"When you're invited to somebody's house and you evict them before dinner is served, evict the host before dinner is served, you don't make friends that way," said former national party chairman Russell Verney, an aide to party founder Ross Perot.
In a coup described by longtime Texas Reform Party leaders as a "storming by the Pat Buchanan brigade," several Perot supporters in Houston were unseated Saturday after hours of infighting before a meeting of state party leaders.
"The Buchanan brigade has unseated the black and Hispanic delegates of Bexar County," said Paul Truax, founder of the Reform Party of Texas and a national committee member. "Apart from being highly illegal, this is a terrible political blunder."
As Buchanan's backers fought off Perot loyalists in Texas, Buchanan himself was on hand in Langhorne, Pa., to accept the nomination of the Pennsylvania Reform Party. The conservative commentator accepted the nomination amid chants of "Go, Pat, Go!" from 150 delegates after giving a speech in which he renewed calls for tougher trade restrictions on China.
In Texas, Buchanan supporters faced a more hostile environment. Ousted delegates from Bexar and Dallas said they were unseated because Buchanan supporters wanted more power. Buchanan supporters said they were simply trying to follow the rules.
"I've just seen the most stupid political move of my life," said Truax. He said he plans to contact the Texas Election Commission on Monday to report violations by Buchanan supporters and to investigate whether violations of the Voting Rights Act occurred.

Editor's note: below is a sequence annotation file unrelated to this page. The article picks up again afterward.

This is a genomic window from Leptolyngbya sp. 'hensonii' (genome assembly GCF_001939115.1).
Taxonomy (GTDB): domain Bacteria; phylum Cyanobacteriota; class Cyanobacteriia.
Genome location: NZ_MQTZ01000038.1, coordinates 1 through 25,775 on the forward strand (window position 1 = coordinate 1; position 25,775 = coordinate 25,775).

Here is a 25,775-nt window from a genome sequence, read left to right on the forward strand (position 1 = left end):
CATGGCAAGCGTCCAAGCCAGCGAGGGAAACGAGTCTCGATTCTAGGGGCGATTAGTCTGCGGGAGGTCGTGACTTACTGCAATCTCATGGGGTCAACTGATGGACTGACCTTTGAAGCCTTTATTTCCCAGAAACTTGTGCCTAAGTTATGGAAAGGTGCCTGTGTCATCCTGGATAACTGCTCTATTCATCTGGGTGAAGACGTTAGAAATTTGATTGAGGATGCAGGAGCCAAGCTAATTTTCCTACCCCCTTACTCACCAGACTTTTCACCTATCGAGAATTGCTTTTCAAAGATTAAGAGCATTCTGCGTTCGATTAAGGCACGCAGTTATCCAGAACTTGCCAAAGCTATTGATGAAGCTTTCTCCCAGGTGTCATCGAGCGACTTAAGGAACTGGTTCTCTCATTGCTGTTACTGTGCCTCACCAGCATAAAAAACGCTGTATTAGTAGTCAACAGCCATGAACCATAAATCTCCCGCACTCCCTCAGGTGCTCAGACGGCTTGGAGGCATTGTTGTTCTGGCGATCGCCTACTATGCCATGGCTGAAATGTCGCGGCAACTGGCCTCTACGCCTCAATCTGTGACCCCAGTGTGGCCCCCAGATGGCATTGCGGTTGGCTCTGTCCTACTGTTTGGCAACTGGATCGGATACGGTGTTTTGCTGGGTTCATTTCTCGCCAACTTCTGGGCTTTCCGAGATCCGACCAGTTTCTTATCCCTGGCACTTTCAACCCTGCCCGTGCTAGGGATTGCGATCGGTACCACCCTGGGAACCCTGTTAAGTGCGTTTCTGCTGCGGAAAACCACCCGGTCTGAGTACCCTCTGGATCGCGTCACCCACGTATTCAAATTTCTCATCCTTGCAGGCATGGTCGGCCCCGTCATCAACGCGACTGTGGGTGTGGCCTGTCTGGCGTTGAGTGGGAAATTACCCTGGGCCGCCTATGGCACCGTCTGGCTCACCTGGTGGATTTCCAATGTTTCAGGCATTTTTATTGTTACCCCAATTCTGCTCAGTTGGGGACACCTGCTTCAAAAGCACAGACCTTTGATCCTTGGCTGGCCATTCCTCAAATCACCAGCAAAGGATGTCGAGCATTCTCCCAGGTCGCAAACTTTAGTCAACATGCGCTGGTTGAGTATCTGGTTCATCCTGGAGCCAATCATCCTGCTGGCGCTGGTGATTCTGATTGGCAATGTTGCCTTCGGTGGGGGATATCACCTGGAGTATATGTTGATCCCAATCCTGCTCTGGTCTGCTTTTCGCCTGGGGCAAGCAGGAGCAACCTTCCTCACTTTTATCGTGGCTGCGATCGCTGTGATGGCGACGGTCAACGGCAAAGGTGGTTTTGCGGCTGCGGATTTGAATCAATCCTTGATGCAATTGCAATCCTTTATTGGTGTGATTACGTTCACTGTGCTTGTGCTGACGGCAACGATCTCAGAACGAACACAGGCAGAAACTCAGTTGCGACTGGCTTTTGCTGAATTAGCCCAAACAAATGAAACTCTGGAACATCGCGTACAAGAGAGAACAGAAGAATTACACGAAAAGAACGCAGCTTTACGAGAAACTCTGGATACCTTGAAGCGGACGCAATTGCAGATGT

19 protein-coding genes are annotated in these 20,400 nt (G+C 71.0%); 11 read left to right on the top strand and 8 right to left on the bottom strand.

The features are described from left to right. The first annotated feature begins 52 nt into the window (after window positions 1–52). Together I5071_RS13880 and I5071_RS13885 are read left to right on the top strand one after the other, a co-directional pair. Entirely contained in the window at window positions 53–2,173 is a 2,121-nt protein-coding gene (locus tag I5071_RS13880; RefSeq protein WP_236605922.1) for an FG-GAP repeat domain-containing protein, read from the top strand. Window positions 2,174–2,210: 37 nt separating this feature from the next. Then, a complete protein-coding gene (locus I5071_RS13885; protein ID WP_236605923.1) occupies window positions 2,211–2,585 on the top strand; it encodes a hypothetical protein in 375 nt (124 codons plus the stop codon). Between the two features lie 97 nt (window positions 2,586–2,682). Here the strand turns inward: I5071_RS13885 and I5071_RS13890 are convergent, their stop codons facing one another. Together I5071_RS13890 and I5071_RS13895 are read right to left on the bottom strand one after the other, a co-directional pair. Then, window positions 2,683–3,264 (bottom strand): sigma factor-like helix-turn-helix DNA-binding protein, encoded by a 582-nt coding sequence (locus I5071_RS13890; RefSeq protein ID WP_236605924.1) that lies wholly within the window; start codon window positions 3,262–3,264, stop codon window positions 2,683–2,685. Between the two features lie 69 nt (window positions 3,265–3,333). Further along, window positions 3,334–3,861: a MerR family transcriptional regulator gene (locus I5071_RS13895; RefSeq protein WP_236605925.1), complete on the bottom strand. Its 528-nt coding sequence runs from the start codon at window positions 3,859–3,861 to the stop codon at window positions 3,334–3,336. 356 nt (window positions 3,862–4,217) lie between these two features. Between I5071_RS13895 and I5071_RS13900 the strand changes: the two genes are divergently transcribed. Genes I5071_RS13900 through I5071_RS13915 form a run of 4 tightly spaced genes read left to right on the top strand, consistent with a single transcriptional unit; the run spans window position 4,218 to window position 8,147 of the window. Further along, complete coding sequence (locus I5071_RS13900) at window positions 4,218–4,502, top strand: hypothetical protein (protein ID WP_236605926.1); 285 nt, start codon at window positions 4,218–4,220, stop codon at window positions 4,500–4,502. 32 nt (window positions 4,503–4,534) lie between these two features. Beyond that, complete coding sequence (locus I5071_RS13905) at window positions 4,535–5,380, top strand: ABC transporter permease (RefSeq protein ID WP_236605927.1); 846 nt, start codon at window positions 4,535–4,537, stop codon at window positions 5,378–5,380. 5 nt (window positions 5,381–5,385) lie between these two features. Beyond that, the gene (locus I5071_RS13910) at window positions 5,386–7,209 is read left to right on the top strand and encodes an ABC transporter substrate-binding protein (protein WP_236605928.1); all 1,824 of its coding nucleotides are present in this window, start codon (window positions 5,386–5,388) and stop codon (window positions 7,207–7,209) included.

But Tim Haley, director of Buchanan's presidential campaign, said: "I think those accusations are outrageous. These people are just trying to go by the rules."
The Reform Party has always focused on economic and trade issues, avoiding divisive social issues like abortion. Now, party loyalists are accusing Buchanan of hijacking the party for his own agenda.
"It's about right to life and after the election it will be the right to life political party in the country," said Verney.
In an exclusive interview with CBS News on Sunday, Buchanan was adamant on where he's headed.
"Our goal is to create a new broad populist traditionalist conservative party, but there's no doubt if I'm gonna lead that party it's gonna have respect for the right to life and it's gonna want to put together a Supreme Court that respects religious traditions and the right to life in America," he said.
That's exactly that kind of rhetoric that has many in the party frightened. A few days ago, Iowa Reform Party chair Shery Blue resigned.
"We're afraid that he (Buchanan) is going to bring his social issues into the platform and change it."
And New Jersey Reform Party chairman Ira Goodman is so fed up he's boycotting this week's party convention.
"These people are radicals, they want radical change within our organization."
But Buchanan said, "I think some of these folks have decided that what they have and what they hold onto, their small fiefdoms, are more important that this larger agenda that we see."
And Buchanan predicts that by the party's August national convention, it will be as united and organized as the Rockettes in Radio City Music Hall.
Perot loyalists have also launched a petition drive to get Perot's name on the Reform Party ballot. Aides to Perot say the Texas billionaire has not said what he would do if wins the nomination.